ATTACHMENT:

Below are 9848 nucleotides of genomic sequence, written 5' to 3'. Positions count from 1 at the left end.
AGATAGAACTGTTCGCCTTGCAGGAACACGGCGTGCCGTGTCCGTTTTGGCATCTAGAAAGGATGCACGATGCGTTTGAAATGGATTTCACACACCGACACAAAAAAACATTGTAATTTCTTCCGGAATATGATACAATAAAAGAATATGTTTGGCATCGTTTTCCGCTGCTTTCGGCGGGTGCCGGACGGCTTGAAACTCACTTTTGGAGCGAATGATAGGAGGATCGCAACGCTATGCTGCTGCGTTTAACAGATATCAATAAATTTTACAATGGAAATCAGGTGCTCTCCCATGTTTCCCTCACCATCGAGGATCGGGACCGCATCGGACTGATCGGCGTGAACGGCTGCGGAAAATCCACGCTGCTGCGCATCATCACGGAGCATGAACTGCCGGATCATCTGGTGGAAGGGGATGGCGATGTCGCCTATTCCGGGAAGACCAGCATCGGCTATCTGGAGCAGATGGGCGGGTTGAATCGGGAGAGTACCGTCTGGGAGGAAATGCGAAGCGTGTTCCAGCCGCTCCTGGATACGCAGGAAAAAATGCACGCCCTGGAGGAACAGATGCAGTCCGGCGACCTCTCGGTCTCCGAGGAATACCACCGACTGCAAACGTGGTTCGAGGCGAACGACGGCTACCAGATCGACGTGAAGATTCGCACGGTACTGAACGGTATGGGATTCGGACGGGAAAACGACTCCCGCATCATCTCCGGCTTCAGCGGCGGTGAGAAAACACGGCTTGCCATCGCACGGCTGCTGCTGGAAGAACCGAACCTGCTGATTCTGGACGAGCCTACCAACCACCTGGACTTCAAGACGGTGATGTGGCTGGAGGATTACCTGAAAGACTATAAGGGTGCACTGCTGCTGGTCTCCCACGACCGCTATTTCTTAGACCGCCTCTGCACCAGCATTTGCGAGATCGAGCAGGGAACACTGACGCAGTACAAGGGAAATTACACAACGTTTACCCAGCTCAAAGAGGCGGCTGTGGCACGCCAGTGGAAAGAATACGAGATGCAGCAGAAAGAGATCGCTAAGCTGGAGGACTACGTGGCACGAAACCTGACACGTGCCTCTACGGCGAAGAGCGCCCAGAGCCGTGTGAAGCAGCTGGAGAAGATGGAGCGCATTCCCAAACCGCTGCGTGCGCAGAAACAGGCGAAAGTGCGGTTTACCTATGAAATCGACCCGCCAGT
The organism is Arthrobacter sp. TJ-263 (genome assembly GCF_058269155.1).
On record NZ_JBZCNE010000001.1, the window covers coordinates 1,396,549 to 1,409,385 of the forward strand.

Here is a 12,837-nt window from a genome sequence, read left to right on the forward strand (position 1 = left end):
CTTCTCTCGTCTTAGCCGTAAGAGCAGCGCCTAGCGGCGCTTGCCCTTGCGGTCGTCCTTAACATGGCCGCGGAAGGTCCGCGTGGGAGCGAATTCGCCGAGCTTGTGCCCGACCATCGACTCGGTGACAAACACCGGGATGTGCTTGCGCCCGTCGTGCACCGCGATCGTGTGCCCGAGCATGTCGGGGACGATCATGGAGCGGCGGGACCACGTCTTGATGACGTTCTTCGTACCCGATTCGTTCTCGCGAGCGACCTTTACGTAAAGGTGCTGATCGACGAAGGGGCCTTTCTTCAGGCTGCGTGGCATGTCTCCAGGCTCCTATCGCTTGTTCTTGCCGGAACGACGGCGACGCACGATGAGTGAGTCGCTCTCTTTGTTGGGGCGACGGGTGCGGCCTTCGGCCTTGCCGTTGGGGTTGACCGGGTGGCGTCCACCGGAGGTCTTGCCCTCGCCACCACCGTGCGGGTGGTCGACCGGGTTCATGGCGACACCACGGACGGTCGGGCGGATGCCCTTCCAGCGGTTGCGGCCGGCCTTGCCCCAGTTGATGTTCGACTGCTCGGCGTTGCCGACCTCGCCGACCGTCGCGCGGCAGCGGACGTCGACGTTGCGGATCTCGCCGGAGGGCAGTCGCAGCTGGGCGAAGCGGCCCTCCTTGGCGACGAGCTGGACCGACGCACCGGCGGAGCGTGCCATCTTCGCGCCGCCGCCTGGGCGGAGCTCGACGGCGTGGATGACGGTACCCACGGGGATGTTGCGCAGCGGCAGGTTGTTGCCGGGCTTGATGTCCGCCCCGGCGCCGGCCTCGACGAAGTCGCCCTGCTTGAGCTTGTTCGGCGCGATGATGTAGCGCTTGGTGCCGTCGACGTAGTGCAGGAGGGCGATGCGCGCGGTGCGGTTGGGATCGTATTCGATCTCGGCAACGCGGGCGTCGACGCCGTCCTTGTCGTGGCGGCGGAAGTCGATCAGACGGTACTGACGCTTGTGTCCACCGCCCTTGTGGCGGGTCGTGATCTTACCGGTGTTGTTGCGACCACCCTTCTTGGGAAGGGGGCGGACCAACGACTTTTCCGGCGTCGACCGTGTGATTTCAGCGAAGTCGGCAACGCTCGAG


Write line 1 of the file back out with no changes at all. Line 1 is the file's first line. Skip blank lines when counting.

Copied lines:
Below are 9848 nucleotides of genomic sequence, written 5' to 3'. Positions count from 1 at the left end.